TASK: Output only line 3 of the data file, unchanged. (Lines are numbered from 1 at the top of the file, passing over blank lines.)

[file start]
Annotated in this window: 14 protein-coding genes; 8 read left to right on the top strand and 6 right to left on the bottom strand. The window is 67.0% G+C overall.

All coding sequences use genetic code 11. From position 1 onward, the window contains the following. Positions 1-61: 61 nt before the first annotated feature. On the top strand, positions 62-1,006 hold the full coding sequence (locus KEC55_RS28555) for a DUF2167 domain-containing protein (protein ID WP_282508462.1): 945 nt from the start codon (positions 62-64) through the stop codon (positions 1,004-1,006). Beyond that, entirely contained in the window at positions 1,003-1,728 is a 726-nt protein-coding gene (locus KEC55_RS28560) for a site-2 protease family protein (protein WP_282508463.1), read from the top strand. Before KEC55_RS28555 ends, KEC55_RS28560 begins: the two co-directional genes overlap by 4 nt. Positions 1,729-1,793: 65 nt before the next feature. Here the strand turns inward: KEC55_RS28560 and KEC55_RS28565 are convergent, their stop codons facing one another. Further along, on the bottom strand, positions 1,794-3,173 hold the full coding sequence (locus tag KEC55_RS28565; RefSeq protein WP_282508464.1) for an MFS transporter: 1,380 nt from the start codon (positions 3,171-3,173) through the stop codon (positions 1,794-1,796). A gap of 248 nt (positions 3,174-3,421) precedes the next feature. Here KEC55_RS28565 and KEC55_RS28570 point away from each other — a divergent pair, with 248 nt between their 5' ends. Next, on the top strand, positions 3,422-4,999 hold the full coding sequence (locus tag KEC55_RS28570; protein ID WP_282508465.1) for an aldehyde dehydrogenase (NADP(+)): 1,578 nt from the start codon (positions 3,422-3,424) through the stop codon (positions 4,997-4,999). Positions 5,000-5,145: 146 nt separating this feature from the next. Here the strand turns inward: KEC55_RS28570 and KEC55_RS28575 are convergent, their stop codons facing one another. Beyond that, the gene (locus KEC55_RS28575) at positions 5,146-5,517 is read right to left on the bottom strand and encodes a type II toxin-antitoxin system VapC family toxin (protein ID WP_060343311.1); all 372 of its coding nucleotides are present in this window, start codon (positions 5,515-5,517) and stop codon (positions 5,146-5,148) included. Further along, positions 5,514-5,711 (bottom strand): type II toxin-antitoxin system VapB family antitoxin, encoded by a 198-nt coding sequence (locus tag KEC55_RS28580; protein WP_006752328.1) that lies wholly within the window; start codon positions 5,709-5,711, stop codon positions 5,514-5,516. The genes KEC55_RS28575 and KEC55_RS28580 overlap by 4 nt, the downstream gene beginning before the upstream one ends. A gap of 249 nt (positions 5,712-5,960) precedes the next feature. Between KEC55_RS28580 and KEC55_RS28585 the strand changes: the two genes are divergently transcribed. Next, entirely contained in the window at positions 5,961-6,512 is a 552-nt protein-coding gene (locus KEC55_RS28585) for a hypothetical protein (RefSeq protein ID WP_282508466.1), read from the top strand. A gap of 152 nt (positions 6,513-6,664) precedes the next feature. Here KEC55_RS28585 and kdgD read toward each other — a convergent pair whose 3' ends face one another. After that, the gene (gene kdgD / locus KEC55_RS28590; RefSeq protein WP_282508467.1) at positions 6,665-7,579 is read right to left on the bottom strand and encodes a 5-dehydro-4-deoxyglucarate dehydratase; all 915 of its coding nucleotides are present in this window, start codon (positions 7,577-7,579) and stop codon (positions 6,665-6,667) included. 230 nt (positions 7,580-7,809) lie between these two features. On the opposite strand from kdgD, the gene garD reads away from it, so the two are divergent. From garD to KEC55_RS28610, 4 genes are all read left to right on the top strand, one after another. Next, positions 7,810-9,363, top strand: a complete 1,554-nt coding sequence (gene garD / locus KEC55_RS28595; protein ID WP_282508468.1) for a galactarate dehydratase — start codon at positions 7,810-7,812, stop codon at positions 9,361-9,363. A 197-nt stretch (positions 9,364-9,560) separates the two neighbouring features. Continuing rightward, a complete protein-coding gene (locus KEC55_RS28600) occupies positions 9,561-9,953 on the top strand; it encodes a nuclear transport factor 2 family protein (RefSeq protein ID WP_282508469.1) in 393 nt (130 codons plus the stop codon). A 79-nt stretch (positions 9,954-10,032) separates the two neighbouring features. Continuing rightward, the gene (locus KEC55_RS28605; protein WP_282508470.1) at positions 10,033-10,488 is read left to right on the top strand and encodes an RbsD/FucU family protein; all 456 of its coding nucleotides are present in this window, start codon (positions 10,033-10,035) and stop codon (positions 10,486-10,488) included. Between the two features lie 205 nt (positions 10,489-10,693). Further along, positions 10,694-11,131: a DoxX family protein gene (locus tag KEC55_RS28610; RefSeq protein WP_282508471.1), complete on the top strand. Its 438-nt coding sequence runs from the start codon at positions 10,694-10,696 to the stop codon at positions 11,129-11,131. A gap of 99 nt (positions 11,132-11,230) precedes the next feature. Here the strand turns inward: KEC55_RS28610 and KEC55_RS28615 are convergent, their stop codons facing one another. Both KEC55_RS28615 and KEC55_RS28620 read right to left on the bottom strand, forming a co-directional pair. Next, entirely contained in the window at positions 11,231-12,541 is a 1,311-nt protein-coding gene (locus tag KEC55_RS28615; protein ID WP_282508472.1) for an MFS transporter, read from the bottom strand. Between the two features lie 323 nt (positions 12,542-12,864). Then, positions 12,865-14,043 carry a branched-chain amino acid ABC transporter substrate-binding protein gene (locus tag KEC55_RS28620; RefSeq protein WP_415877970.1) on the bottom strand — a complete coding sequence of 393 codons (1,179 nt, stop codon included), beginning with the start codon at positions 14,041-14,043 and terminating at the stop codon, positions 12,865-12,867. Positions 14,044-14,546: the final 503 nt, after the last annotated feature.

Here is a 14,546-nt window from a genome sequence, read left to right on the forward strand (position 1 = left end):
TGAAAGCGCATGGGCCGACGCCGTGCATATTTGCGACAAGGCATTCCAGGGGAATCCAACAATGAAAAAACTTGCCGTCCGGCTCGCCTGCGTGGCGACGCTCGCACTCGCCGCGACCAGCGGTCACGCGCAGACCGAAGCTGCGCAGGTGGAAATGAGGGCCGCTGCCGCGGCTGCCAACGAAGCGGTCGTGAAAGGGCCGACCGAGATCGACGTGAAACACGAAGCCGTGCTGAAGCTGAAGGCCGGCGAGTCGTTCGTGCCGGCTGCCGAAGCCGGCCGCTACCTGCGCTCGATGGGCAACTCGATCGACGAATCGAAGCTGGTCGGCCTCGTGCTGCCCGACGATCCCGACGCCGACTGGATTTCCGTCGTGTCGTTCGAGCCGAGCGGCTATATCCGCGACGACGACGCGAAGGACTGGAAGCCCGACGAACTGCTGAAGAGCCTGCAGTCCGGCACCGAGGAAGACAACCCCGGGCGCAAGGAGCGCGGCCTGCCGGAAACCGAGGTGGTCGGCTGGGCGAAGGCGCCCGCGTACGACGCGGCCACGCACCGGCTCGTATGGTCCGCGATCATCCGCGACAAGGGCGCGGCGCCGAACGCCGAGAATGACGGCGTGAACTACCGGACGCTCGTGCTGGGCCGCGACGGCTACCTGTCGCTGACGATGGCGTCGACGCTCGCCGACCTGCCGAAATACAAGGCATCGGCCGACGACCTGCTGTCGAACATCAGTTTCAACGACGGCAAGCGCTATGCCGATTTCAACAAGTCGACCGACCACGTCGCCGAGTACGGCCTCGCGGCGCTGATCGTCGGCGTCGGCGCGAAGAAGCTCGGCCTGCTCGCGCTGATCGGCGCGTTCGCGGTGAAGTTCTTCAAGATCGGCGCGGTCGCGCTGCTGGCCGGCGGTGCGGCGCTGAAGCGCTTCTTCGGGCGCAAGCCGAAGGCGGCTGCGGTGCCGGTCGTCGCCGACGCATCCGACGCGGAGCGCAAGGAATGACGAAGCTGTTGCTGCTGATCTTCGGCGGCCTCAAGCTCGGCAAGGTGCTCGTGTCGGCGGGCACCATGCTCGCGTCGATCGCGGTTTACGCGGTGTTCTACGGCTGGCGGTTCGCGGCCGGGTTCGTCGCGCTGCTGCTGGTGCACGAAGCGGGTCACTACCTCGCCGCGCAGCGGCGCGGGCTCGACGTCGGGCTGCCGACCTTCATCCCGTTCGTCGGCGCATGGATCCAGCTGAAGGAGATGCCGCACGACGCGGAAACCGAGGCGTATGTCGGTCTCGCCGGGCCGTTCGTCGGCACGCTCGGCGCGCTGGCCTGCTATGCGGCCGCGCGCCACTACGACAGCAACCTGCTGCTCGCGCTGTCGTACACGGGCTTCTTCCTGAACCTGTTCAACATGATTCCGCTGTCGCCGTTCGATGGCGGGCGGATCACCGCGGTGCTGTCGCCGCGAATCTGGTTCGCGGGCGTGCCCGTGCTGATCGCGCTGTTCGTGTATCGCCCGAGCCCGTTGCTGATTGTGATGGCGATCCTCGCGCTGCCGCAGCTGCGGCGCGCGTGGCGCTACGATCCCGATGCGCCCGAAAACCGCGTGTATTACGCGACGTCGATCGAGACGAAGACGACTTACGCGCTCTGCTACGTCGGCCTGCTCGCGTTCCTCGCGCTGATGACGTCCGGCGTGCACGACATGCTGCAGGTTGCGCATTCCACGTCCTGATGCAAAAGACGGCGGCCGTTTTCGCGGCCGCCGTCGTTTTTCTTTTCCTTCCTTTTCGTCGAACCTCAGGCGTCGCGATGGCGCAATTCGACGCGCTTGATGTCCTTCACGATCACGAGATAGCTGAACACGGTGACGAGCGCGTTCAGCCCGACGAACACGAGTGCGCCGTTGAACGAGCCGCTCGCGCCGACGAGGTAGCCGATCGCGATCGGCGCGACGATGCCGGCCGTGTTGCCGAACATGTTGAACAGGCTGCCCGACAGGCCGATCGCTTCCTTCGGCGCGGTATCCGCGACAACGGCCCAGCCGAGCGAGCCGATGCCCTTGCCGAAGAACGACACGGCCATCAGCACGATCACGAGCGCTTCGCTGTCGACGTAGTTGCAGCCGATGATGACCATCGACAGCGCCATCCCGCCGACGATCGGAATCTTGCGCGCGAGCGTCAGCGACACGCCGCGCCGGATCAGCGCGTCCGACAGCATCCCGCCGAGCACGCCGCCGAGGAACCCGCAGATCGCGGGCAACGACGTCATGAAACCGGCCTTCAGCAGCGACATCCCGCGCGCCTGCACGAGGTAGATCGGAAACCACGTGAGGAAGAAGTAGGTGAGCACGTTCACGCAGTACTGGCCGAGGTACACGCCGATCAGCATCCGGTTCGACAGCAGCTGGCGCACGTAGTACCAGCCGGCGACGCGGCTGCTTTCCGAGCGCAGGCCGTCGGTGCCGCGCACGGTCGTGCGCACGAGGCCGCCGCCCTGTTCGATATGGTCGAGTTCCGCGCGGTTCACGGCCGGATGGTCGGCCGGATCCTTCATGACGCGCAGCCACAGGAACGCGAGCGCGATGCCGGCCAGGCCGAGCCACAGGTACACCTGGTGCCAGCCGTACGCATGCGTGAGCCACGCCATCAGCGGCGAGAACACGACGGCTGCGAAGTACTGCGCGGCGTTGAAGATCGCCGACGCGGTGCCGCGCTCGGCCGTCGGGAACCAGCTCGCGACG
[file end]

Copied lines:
Here is a 14,546-nt window from a genome sequence, read left to right on the forward strand (position 1 = left end):